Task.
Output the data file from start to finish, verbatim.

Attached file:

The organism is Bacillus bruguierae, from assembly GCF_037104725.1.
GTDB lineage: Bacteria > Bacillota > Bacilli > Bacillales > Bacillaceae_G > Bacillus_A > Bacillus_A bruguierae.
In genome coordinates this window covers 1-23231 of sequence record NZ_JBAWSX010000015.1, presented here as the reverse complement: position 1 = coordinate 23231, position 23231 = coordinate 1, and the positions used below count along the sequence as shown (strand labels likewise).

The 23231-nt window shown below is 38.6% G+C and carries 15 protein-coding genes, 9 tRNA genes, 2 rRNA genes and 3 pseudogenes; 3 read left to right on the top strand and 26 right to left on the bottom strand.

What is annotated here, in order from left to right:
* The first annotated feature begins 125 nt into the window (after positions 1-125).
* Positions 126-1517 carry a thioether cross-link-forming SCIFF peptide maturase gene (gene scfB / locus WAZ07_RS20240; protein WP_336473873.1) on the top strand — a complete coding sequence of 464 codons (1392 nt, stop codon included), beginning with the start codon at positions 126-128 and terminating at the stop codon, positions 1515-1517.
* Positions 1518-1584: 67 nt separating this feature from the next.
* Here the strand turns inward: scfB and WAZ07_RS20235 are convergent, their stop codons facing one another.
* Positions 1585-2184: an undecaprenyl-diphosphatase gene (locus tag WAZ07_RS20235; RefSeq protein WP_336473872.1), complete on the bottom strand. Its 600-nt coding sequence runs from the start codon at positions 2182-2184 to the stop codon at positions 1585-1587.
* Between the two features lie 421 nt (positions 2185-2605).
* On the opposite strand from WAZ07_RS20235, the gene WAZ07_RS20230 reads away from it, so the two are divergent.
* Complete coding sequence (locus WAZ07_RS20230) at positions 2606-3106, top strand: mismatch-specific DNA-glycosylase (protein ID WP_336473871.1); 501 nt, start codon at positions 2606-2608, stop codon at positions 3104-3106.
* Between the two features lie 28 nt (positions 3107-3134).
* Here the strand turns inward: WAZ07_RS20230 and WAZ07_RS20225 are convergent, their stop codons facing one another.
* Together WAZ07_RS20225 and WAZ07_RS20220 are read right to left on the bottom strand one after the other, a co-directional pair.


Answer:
The organism is Bacillus bruguierae, from assembly GCF_037104725.1.
GTDB lineage: Bacteria > Bacillota > Bacilli > Bacillales > Bacillaceae_G > Bacillus_A > Bacillus_A bruguierae.
In genome coordinates this window covers 1-23231 of sequence record NZ_JBAWSX010000015.1, presented here as the reverse complement: position 1 = coordinate 23231, position 23231 = coordinate 1, and the positions used below count along the sequence as shown (strand labels likewise).

The 23231-nt window shown below is 38.6% G+C and carries 15 protein-coding genes, 9 tRNA genes, 2 rRNA genes and 3 pseudogenes; 3 read left to right on the top strand and 26 right to left on the bottom strand.

What is annotated here, in order from left to right:
* The first annotated feature begins 125 nt into the window (after positions 1-125).
* Positions 126-1517 carry a thioether cross-link-forming SCIFF peptide maturase gene (gene scfB / locus WAZ07_RS20240; protein WP_336473873.1) on the top strand — a complete coding sequence of 464 codons (1392 nt, stop codon included), beginning with the start codon at positions 126-128 and terminating at the stop codon, positions 1515-1517.
* Positions 1518-1584: 67 nt separating this feature from the next.
* Here the strand turns inward: scfB and WAZ07_RS20235 are convergent, their stop codons facing one another.
* Positions 1585-2184: an undecaprenyl-diphosphatase gene (locus tag WAZ07_RS20235; RefSeq protein WP_336473872.1), complete on the bottom strand. Its 600-nt coding sequence runs from the start codon at positions 2182-2184 to the stop codon at positions 1585-1587.
* Between the two features lie 421 nt (positions 2185-2605).
* On the opposite strand from WAZ07_RS20235, the gene WAZ07_RS20230 reads away from it, so the two are divergent.
* Complete coding sequence (locus WAZ07_RS20230) at positions 2606-3106, top strand: mismatch-specific DNA-glycosylase (protein ID WP_336473871.1); 501 nt, start codon at positions 2606-2608, stop codon at positions 3104-3106.
* Between the two features lie 28 nt (positions 3107-3134).
* Here the strand turns inward: WAZ07_RS20230 and WAZ07_RS20225 are convergent, their stop codons facing one another.
* Together WAZ07_RS20225 and WAZ07_RS20220 are read right to left on the bottom strand one after the other, a co-directional pair.